Deep learning (DL) models for tabular data problems are receiving increasingly more attention, while the algorithms based on gradient-boosted decision trees (GBDT) remain a strong go-to solution. Following the recent trends in other domains, such as natural language processing and computer vision, several retrieval-augmented tabular DL models have been recently proposed. For a given target object, a retrieval-based model retrieves other relevant objects, such as the nearest neighbors, from the available (training) data and uses their features or even labels to make a better prediction. However, we show that the existing retrieval-based tabular DL solutions provide only minor, if any, benefits over the properly tuned simple retrieval-free baselines. Thus, it remains unclear whether the retrieval-based approach is a worthy direction for tabular DL. In this work, we give a strong positive answer to this question. We start by incrementally augmenting a simple feed-forward architecture with an attention-like retrieval component similar to those of many (tabular) retrieval-based models. Then, we highlight several details of the attention mechanism that turn out to have a massive impact on the performance on tabular data problems, but that were not explored in prior work. As a result, we design TabR -- a simple retrieval-based tabular DL model which, on a set of public benchmarks, demonstrates the best average performance among tabular DL models, becomes the new state-of-the-art on several datasets, and even outperforms GBDT models on the recently proposed ``GBDT-friendly'' benchmark (see the first figure).
Recent deep learning models for tabular data currently compete with the traditional ML models based on decision trees (GBDT). Unlike GBDT, deep models can additionally benefit from pretraining, which is a workhorse of DL for vision and NLP. For tabular problems, several pretraining methods were proposed, but it is not entirely clear if pretraining provides consistent noticeable improvements and what method should be used, since the methods are often not compared to each other or comparison is limited to the simplest MLP architectures. In this work, we aim to identify the best practices to pretrain tabular DL models that can be universally applied to different datasets and architectures. Among our findings, we show that using the object target labels during the pretraining stage is beneficial for the downstream performance and advocate several target-aware pretraining objectives. Overall, our experiments demonstrate that properly performed pretraining significantly increases the performance of tabular DL models, which often leads to their superiority over GBDTs.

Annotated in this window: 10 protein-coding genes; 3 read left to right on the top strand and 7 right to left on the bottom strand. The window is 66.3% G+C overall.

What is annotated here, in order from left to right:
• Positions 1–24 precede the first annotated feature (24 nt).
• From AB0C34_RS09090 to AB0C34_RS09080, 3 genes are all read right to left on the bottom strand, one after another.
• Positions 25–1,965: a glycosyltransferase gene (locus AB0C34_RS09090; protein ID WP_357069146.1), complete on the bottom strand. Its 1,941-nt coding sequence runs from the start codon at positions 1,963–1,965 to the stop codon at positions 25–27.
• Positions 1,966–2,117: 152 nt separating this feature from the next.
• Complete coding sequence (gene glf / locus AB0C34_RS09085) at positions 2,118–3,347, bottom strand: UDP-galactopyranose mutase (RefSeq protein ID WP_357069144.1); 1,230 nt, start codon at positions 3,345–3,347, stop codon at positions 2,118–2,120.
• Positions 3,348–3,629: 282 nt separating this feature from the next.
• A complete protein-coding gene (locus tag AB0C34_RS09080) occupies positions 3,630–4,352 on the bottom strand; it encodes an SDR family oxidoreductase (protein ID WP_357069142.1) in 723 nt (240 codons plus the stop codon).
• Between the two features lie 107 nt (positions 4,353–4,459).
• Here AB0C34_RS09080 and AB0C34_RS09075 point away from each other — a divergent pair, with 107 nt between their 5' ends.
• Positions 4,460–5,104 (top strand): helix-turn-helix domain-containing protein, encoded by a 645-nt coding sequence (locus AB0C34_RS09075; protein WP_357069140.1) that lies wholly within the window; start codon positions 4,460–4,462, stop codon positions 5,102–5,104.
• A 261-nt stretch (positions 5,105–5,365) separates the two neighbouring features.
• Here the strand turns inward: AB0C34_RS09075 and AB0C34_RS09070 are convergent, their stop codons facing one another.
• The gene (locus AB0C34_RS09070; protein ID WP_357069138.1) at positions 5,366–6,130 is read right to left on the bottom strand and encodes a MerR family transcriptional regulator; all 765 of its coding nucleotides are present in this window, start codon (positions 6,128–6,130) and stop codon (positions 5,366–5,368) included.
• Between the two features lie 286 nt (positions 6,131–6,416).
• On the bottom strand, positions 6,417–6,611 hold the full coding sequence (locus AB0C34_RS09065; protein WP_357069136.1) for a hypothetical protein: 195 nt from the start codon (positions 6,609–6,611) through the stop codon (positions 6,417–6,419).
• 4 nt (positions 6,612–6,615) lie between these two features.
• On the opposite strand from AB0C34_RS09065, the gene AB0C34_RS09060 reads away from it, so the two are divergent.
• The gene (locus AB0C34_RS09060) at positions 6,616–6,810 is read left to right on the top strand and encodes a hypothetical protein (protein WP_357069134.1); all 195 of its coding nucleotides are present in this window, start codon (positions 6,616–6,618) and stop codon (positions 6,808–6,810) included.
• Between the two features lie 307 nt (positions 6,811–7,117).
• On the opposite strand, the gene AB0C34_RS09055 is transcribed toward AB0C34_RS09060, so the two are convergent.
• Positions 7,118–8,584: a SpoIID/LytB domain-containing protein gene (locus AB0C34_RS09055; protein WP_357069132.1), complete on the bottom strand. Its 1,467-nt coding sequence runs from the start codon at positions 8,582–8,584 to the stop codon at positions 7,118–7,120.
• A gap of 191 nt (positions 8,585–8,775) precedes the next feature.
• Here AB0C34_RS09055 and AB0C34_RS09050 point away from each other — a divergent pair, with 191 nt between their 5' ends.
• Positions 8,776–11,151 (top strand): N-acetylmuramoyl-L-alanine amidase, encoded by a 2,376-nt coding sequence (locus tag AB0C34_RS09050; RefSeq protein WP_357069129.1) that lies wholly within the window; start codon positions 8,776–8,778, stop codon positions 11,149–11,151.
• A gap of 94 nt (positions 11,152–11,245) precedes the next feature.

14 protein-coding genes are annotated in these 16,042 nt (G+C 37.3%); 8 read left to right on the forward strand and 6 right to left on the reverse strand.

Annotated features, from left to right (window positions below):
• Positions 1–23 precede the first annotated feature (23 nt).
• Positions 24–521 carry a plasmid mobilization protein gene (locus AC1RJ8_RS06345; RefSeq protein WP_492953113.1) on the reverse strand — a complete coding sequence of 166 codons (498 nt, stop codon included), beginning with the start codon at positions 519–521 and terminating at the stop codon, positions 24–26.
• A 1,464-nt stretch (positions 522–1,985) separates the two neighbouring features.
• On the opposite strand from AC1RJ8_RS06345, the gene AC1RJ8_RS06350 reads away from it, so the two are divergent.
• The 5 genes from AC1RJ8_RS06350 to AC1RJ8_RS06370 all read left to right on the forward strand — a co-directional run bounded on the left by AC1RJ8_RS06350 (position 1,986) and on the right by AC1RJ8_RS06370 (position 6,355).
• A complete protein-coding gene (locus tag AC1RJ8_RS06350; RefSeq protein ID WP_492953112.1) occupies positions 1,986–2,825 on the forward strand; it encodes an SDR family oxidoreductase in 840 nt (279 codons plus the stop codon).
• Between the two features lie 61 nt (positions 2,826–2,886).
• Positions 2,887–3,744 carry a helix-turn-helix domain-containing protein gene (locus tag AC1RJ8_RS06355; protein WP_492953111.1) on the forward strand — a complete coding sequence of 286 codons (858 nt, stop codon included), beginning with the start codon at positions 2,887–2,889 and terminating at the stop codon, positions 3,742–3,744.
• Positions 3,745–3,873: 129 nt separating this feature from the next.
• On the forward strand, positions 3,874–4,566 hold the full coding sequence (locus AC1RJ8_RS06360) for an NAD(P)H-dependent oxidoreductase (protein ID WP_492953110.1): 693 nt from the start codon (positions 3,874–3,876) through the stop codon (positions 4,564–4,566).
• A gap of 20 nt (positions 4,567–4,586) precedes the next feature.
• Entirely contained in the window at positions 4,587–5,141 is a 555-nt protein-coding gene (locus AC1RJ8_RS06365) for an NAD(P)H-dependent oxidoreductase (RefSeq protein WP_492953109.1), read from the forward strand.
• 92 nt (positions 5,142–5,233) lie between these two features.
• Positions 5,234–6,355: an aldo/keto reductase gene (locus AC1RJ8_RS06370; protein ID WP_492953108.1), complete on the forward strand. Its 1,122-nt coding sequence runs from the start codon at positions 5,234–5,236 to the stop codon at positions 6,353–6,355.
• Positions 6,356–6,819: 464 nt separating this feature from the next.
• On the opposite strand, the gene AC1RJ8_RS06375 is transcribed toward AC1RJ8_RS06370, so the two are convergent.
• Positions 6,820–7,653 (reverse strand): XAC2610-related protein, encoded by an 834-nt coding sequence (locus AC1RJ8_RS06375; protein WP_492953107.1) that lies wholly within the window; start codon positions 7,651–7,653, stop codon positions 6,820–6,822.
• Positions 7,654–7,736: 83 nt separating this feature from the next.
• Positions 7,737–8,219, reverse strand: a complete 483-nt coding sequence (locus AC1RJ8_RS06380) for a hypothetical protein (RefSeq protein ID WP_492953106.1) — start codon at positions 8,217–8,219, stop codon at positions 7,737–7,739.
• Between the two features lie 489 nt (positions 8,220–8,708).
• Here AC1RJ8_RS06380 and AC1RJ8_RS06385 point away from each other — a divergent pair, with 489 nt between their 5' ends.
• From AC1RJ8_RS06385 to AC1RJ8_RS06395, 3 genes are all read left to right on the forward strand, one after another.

Recently, Transformer-like deep architectures have shown strong performance on tabular data problems. Unlike traditional models, e.g., MLP, these architectures map scalar values of numerical features to high-dimensional embeddings before mixing them in the main backbone. In this work, we argue that embeddings for numerical features are an underexplored degree of freedom in tabular DL, which allows constructing more powerful DL models and competing with GBDT on some traditionally GBDT-friendly benchmarks. We start by describing two conceptually different approaches to building embedding modules: the first one is based on a piecewise linear encoding of scalar values, and the second one utilizes periodic activations. Then, we empirically demonstrate that these two approaches can lead to significant performance boosts compared to the embeddings based on conventional blocks such as linear layers and ReLU activations. Importantly, we also show that embedding numerical features is beneficial for many backbones, not only for Transformers. Specifically, after proper embeddings, simple MLP-like models can perform on par with the attention-based architectures. Overall, we highlight embeddings for numerical features as an important design aspect with good potential for further improvements in tabular DL.
The necessity of deep learning for tabular data is still an unanswered question addressed by a large number of research efforts. The recent literature on tabular DL proposes several deep architectures reported to be superior to traditional "shallow" models like Gradient Boosted Decision Trees. However, since existing works often use different benchmarks and tuning protocols, it is unclear if the proposed models universally outperform GBDT. Moreover, the models are often not compared to each other, therefore, it is challenging to identify the best deep model for practitioners. In this work, we start from a thorough review of the main families of DL models recently developed for tabular data. We carefully tune and evaluate them on a wide range of datasets and reveal two significant findings. First, we show that the choice between GBDT and DL models highly depends on data and there is still no universally superior solution. Second, we demonstrate that a simple ResNet-like architecture is a surprisingly effective baseline, which outperforms most of the sophisticated models from the DL literature. Finally, we design a simple adaptation of the Transformer architecture for tabular data that becomes a new strong DL baseline and reduces the gap between GBDT and DL models on datasets where GBDT dominates.